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What Does Zelda Mean to You? - Destructoid




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Long-time gamer, aspiring writer, and frequent bearer of an afro. As an eternal optimist, I like to both look on the bright side of things and see the better parts of games; as a result, I love a game with a good story and awesome characters...and anything that lets me punch the heresy out of my enemies.

I'm a big fan of Atlus' games, and I've enjoyed my fair share of fighters and RPGs. Just...please, keep Final Fantasy XIII out of my sight. It never ends well for anyone involved.

You can check out some of my game musinga/stories/random stuff at my other blog, Cross-Up. I've also got a TV Tropes thingamajig, and I'm trying to get some freelance work going. Among other things. Like a web serial novel. And getting books published. If ever there was a time for the world to learn the joys of ghost-punching, this is it.

Be a hero. Check 'em out.


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Voltech
10:12 PM on 06.03.2013



So, whoís hyped for the new Guilty Gear game?†

My eyes pretty much rocketed out of my head at the mere sight of the article headlines -- and when I watched the actual trailer, said eyes reached escape velocity in a quarter of a picosecond.† And as hyped as I am for the new game (gotta represent my boys Axl and Ky), my brotherís even more hyped.† Just yesterday he said ďWell, Iím gonna go watch the Guilty Gear trailer for a couple of hours.Ē† And I wouldnít be surprised if he actually did.

Honestly, though?† Iím surprised Iím as excited I am.† Ignoring the fact that Iím average (at best) at even the simplest fighting games, to date I have only played ONE game in the franchise -- two if you count the hour I spent trying out one of the Xbox releases, and three if you count the black sheep Overture.† To be fair Iíve played the hell out of Accent Core, including one monstrous five-hour session with my bro, but compared to a lot of other people Iím arguably ďnot a true fanĒ.† Iím true enough, I guess, but in the face of true die-hards Iím not much in the way of loyalty.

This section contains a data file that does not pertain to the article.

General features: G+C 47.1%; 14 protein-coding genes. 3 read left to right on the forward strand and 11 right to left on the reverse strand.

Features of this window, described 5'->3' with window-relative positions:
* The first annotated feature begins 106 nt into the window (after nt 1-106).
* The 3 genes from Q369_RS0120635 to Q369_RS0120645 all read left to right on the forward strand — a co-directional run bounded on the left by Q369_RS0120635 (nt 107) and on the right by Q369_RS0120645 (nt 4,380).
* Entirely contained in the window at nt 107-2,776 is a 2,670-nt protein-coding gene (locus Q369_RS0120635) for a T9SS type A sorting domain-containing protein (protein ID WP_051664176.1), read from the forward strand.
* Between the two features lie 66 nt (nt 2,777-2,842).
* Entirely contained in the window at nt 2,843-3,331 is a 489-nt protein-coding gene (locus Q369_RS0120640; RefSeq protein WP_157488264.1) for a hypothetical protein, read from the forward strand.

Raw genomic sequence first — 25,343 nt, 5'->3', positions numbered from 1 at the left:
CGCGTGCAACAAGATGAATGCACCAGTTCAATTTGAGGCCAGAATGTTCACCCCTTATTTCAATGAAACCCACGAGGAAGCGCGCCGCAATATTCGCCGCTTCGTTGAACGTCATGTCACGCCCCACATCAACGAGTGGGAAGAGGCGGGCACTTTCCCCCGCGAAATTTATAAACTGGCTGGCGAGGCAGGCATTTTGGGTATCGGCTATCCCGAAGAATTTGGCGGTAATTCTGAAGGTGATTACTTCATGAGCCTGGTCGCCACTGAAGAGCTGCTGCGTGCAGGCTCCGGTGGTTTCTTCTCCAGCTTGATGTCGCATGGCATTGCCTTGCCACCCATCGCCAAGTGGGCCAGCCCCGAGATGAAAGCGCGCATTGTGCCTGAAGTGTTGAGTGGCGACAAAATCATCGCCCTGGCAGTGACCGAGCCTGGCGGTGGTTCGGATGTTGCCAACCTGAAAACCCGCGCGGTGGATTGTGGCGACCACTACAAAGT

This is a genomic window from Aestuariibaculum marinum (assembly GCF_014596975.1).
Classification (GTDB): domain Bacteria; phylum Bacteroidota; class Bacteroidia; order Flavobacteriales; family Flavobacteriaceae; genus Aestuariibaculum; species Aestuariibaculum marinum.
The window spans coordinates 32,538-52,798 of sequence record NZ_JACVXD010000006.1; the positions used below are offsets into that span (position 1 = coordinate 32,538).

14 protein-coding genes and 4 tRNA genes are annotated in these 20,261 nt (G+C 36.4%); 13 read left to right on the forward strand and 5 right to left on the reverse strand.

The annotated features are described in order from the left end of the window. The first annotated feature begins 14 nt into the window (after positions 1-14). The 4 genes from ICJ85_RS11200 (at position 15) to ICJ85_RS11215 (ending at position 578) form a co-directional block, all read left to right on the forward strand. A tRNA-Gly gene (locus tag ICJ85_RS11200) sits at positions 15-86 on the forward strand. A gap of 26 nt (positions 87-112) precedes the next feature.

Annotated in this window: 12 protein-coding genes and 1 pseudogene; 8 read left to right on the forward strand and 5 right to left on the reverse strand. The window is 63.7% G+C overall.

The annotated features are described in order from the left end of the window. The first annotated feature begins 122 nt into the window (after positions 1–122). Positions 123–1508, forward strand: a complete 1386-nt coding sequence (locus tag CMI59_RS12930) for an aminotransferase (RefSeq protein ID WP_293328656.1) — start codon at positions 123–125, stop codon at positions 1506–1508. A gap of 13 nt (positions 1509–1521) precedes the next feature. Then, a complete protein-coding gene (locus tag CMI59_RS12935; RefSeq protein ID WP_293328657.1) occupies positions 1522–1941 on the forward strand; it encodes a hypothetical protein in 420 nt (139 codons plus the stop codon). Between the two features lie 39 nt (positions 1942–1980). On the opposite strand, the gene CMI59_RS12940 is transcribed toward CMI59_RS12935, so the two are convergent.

The reason I bring this up is because I acknowledge that, while I know plenty of games intimately, there are still a lot of titles and a lot of franchises that are lost on me.† Thatís fine.† Iím all right with that; I donít know every game, but I know some games.† And even if I donít know every last beat of Guilty Gear, the fact that I had so much fun with one of its games makes me as much of a fan that I am today.†

The problem, however, is that being lost on the beats of a franchise means that Iím missing the full understanding of the essence.† The design philosophy, of sorts.† I may have loved Ratchet and Clank Future: Tools of Destruction, but without a strong understanding of the canon thereís going to be a missing level of enjoyment.† Something that only a true die-hard can have.

With that in mind, let me make a statement: Iíve never beaten Ocarina of Time.†


Now put your halberds down, people.† Iíve never beaten Ocarina of Time, but that doesnít mean I never will; Iíve got the cartridge right next to the TV in my room, and a working Nintendo 64 not far from it.† And itís not like Iíve never seen the ending or the stuff leading up to it; once upon a time my bother finished it, and I was right there to see it happen.† But in terms of playing through and finishing the game?† Nope.†

I couldnít bring myself to suffer through the Water Temple, knowing how much trouble itís caused for gamers all over (not to mention Iím not a fan of water levels thanks to my own blinding rage against/fear of the ocean).† Worse yet, itís been ages since the game has been released, and ages since the last time I even looked at the game.† Iím convinced that I only started getting critical about things in the past year or two; anything beyond that, and Iím worried I canít report on anything with any accuracy or credibility beyond waxing nostalgic.


But the worst problem of all is that, like Guilty Gear, Iím not well-versed in the Zelda franchise.† Anything before OoT is completely lost on me.† With the exception of Wind Waker, I hadnít beaten a game in the series until Skyward Sword.† And again, Iím not as critical now as I was back then -- which means that Iím only now starting to understand just WHY so many people love the franchise as much as they do.† I can derive some understanding and appreciation of the franchise based on my experiences, yesÖbut how I view Zelda and how others view Zelda could potentially be dozens of light-years apart.